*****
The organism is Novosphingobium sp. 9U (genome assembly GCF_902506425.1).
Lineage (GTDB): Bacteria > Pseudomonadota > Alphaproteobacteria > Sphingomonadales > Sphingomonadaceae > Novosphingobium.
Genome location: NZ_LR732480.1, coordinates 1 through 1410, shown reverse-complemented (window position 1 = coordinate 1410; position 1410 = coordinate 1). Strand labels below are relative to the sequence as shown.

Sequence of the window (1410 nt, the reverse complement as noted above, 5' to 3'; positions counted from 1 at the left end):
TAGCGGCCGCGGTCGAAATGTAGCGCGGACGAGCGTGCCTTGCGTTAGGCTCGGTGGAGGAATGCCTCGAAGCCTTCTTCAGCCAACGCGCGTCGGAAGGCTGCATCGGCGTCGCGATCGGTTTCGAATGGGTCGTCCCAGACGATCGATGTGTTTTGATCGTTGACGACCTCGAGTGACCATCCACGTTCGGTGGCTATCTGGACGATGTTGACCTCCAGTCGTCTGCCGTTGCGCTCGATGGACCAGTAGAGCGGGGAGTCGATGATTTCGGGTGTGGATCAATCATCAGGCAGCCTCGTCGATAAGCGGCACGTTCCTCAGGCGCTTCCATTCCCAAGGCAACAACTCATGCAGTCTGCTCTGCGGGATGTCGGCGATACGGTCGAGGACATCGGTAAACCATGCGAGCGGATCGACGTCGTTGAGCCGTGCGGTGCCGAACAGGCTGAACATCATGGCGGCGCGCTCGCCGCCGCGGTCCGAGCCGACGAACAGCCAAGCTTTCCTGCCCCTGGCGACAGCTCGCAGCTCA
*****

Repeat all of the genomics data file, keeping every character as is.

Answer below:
The organism is Novosphingobium sp. 9U (genome assembly GCF_902506425.1).
Lineage (GTDB): Bacteria > Pseudomonadota > Alphaproteobacteria > Sphingomonadales > Sphingomonadaceae > Novosphingobium.
Genome location: NZ_LR732480.1, coordinates 1 through 1410, shown reverse-complemented (window position 1 = coordinate 1410; position 1410 = coordinate 1). Strand labels below are relative to the sequence as shown.

Sequence of the window (1410 nt, the reverse complement as noted above, 5' to 3'; positions counted from 1 at the left end):
TAGCGGCCGCGGTCGAAATGTAGCGCGGACGAGCGTGCCTTGCGTTAGGCTCGGTGGAGGAATGCCTCGAAGCCTTCTTCAGCCAACGCGCGTCGGAAGGCTGCATCGGCGTCGCGATCGGTTTCGAATGGGTCGTCCCAGACGATCGATGTGTTTTGATCGTTGACGACCTCGAGTGACCATCCACGTTCGGTGGCTATCTGGACGATGTTGACCTCCAGTCGTCTGCCGTTGCGCTCGATGGACCAGTAGAGCGGGGAGTCGATGATTTCGGGTGTGGATCAATCATCAGGCAGCCTCGTCGATAAGCGGCACGTTCCTCAGGCGCTTCCATTCCCAAGGCAACAACTCATGCAGTCTGCTCTGCGGGATGTCGGCGATACGGTCGAGGACATCGGTAAACCATGCGAGCGGATCGACGTCGTTGAGCCGTGCGGTGCCGAACAGGCTGAACATCATGGCGGCGCGCTCGCCGCCGCGGTCCGAGCCGACGAACAGCCAAGCTTTCCTGCCCCTGGCGACAGCTCGCAGCTCA